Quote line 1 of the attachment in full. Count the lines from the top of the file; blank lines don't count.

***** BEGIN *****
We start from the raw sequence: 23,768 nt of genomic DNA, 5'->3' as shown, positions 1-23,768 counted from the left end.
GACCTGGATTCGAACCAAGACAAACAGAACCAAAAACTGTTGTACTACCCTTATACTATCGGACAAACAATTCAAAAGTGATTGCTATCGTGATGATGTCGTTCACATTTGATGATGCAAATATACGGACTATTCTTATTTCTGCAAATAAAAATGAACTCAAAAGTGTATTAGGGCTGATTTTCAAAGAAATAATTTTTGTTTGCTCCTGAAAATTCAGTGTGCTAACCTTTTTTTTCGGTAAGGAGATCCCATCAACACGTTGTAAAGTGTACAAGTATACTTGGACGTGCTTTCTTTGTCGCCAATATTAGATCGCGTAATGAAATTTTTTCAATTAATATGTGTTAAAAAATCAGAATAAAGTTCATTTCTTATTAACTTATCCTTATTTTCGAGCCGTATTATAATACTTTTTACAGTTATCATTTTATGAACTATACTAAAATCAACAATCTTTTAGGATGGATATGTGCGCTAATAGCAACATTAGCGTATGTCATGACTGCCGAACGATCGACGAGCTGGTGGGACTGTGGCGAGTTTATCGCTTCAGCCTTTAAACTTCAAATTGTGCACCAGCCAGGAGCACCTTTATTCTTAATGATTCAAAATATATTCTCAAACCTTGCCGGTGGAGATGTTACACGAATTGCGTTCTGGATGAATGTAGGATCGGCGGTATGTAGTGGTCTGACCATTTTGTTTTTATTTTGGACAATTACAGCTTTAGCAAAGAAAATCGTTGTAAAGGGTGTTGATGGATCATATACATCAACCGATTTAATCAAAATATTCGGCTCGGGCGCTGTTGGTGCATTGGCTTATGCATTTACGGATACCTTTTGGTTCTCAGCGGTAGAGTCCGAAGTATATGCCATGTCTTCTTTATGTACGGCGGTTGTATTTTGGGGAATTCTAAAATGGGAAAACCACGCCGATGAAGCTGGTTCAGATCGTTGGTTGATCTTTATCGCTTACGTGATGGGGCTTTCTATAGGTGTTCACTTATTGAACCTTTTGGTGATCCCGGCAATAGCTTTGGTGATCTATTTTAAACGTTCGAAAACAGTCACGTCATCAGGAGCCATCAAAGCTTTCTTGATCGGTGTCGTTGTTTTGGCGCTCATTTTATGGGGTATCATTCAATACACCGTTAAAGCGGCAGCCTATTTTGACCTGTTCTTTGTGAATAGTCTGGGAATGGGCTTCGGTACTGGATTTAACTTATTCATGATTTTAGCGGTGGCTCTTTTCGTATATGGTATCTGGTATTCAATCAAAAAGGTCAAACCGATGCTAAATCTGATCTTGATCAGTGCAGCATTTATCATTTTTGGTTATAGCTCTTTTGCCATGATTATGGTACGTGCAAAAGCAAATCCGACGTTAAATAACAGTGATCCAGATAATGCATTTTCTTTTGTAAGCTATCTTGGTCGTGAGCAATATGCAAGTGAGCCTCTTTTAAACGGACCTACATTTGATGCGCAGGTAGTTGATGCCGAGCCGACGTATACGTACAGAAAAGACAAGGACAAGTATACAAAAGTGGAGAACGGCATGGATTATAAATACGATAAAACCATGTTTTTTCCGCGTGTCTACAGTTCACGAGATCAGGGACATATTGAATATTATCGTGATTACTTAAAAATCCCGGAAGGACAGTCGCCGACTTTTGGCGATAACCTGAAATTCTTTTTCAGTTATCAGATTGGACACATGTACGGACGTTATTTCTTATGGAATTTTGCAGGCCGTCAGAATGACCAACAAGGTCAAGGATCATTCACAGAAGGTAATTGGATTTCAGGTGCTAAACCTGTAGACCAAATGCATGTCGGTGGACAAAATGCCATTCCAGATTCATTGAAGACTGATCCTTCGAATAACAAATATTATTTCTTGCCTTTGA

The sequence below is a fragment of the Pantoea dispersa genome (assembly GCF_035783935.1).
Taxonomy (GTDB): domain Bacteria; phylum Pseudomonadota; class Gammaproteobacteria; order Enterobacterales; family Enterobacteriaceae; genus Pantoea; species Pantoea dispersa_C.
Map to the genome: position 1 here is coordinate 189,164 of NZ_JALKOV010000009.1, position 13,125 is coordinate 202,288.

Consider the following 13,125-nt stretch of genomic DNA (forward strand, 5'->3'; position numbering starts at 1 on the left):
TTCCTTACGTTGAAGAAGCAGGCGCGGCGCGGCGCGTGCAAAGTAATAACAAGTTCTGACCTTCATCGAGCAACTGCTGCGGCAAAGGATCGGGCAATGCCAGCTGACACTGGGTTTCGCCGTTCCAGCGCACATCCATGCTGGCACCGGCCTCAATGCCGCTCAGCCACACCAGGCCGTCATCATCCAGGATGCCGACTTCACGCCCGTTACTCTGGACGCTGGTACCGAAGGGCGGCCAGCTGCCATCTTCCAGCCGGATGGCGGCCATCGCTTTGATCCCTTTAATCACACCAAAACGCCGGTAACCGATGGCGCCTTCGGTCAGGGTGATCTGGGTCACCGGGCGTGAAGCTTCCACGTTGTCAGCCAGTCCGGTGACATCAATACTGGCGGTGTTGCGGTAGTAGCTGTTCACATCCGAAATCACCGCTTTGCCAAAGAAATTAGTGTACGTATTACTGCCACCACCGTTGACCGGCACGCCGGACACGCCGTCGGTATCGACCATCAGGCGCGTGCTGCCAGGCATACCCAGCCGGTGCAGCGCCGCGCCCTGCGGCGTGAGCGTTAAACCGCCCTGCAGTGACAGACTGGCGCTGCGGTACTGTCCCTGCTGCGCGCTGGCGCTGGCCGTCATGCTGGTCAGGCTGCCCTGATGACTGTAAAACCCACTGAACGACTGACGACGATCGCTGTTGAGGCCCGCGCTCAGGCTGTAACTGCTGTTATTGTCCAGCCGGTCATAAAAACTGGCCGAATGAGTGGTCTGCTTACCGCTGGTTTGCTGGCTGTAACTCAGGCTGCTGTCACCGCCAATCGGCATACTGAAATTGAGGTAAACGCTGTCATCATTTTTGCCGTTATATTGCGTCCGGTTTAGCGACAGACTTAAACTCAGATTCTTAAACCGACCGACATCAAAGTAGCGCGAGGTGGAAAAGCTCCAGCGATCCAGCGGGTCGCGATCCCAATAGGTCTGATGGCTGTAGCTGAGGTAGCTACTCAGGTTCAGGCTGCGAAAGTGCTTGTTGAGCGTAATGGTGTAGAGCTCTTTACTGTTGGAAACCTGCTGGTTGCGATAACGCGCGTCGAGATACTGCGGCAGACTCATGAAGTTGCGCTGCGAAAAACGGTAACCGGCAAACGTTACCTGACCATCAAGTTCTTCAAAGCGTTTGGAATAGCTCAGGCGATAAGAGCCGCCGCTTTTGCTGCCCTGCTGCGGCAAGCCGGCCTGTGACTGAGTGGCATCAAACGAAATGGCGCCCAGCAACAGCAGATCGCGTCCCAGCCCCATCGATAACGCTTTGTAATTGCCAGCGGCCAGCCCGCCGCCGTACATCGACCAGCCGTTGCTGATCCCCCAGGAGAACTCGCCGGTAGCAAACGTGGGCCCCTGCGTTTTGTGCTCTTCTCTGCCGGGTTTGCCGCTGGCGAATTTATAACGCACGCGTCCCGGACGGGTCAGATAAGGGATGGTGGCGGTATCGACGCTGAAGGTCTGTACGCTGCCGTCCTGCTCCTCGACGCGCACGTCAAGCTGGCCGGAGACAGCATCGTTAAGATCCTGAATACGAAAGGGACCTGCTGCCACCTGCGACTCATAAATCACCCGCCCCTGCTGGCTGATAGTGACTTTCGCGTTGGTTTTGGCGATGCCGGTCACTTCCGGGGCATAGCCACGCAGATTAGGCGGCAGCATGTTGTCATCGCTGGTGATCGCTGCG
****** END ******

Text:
We start from the raw sequence: 23,768 nt of genomic DNA, 5'->3' as shown, positions 1-23,768 counted from the left end.